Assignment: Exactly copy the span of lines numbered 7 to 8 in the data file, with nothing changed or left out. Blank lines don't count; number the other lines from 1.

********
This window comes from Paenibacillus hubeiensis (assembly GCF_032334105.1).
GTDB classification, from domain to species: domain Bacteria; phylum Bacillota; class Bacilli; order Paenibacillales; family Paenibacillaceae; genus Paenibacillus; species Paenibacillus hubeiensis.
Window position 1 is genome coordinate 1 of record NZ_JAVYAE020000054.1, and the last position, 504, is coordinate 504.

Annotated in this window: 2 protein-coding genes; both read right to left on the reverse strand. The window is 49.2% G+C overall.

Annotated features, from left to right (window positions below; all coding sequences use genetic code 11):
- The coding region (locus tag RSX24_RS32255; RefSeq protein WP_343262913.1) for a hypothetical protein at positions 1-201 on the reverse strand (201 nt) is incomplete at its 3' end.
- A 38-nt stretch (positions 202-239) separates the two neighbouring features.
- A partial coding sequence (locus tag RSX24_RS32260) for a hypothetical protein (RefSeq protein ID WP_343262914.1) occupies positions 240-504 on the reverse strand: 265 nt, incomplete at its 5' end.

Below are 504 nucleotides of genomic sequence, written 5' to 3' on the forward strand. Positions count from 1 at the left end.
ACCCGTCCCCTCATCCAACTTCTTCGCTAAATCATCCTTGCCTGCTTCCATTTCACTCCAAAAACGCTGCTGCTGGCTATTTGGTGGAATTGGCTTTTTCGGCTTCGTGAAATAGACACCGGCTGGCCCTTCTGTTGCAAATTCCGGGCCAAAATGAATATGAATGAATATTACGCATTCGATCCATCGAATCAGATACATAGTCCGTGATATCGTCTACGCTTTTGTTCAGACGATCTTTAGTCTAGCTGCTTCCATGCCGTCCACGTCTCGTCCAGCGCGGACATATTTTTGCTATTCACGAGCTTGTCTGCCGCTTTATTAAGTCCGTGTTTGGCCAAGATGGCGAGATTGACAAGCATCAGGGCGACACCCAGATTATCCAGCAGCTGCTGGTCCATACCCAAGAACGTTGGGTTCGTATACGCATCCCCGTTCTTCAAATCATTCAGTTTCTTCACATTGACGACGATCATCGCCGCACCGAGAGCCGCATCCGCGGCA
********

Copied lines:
- A 38-nt stretch (positions 202-239) separates the two neighbouring features.
- A partial coding sequence (locus tag RSX24_RS32260) for a hypothetical protein (RefSeq protein ID WP_343262914.1) occupies positions 240-504 on the reverse strand: 265 nt, incomplete at its 5' end.